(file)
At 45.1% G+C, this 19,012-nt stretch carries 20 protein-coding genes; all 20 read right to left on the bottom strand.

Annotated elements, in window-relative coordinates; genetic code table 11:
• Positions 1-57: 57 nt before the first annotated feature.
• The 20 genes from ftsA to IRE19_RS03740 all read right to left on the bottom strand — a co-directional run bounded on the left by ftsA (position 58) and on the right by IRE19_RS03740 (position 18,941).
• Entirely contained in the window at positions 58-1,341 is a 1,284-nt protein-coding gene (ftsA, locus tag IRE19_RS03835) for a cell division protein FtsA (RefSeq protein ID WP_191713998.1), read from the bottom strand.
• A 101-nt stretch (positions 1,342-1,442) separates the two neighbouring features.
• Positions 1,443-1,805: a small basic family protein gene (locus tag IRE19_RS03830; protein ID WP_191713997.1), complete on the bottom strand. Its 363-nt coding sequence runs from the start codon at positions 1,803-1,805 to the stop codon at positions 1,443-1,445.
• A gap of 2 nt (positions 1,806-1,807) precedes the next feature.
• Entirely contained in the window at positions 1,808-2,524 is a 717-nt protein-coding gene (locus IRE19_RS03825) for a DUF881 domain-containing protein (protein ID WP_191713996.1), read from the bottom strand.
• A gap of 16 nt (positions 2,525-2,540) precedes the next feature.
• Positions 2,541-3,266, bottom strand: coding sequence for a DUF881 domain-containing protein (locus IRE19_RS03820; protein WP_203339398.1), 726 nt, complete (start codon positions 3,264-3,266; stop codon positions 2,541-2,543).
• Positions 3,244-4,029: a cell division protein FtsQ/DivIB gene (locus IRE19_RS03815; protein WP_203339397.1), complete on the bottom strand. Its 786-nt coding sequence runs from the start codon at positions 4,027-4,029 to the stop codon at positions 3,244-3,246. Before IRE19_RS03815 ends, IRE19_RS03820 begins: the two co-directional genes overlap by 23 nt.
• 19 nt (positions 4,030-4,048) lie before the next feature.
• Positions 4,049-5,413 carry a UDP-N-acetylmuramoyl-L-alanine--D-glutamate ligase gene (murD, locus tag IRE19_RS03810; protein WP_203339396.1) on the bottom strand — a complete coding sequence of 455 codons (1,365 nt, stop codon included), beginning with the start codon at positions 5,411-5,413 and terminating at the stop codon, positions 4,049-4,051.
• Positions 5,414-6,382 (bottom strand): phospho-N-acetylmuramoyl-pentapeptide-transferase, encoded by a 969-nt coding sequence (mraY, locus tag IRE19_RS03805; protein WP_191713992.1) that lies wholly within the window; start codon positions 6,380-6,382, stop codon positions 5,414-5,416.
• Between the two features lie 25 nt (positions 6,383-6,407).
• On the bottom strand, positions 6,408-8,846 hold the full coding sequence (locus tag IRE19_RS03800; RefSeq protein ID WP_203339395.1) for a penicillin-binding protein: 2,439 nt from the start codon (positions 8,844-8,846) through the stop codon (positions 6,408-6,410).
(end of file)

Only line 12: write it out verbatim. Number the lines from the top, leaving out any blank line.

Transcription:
• Positions 3,244-4,029: a cell division protein FtsQ/DivIB gene (locus IRE19_RS03815; protein WP_203339397.1), complete on the bottom strand. Its 786-nt coding sequence runs from the start codon at positions 4,027-4,029 to the stop codon at positions 3,244-3,246. Before IRE19_RS03815 ends, IRE19_RS03820 begins: the two co-directional genes overlap by 23 nt.